Clearing the fog of law : saving our armed forces from defeat by judicial diktat
Richard Ekins, Jonathan Morgan, Tom Tugendhat
London : Policy Exchange, 2015
50 p. : tabl. ; 30 cm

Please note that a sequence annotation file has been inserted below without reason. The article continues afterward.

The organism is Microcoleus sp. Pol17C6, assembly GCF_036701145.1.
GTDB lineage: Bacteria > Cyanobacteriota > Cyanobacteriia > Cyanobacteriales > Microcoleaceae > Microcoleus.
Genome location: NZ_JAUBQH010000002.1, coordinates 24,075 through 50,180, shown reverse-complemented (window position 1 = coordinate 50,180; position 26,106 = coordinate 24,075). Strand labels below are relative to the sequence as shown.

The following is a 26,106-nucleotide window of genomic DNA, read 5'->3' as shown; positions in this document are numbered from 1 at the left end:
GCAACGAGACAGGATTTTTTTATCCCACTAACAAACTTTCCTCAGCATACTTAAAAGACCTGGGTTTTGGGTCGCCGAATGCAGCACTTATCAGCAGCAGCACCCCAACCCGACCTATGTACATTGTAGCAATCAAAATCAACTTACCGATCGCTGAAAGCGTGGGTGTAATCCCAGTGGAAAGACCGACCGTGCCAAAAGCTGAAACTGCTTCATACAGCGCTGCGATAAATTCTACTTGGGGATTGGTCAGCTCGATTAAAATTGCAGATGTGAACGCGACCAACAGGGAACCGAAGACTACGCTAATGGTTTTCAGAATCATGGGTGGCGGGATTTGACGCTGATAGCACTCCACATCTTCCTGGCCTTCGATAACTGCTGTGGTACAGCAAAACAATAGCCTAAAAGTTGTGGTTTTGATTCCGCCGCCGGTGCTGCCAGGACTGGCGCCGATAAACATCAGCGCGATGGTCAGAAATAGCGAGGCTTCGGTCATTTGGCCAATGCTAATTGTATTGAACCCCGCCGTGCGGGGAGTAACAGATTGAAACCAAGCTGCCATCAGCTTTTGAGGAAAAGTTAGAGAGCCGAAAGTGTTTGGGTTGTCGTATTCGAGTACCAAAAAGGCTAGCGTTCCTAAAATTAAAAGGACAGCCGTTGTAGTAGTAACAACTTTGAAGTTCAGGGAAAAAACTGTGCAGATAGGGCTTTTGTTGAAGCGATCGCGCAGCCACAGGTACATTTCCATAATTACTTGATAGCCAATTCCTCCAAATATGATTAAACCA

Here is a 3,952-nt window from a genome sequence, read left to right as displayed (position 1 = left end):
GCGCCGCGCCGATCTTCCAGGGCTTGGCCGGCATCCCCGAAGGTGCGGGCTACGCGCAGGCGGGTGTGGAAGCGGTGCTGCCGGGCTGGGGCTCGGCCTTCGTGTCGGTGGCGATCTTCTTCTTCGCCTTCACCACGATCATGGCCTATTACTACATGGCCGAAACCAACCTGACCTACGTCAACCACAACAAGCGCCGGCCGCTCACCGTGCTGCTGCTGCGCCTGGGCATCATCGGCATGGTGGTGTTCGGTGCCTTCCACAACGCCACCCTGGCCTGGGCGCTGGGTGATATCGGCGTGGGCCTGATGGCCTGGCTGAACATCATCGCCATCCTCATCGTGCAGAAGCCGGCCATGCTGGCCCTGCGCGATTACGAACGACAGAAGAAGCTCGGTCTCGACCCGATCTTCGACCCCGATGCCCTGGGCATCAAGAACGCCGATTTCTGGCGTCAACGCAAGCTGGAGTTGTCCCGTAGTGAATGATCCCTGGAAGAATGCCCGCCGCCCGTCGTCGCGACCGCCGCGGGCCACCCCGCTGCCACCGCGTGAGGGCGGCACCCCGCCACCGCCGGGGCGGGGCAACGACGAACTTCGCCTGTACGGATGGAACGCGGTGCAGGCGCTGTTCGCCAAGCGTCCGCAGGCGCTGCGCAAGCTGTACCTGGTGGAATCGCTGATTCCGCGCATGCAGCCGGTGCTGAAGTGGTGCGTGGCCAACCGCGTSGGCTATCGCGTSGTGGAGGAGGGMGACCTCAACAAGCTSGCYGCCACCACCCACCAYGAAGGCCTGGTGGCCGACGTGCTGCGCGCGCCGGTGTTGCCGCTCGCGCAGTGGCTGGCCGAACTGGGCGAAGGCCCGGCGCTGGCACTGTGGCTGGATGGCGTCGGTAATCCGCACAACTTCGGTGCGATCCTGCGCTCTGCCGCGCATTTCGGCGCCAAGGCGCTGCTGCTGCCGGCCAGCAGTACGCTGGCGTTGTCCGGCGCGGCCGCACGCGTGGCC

This report reaffirms that armed forces on the battlefield should not be above the law but that the rules governing conflict must fall under the Geneva Conventions rather than the European Convention on Human Rights (ECHR). It argues that a blanket derogation from the ECHR is essential in all future conflicts involving British military personnel. The report argues that the “judicialisation of war” has markedly increased since the introduction of the Human Rights Act in 1998. By the end of March 2015, 1,230 public law claims are expected to have been filed against the Ministry of Defence in relation to British military action in Iraq. This is in addition to a further 1,000 private law claims. The authors point to two specific areas of what they term “judicial imperialism”: the application of the ECHR to British forces deployed on combat operations in foreign countries, and the importation of civilian laws of negligence into fast moving combat situations. The report says that neither of these developments is properly supported by sound legal evidence, and that the expansion of “lawfare” hinders the ability of commanders on the ground to make immediate and potentially life or death decisions.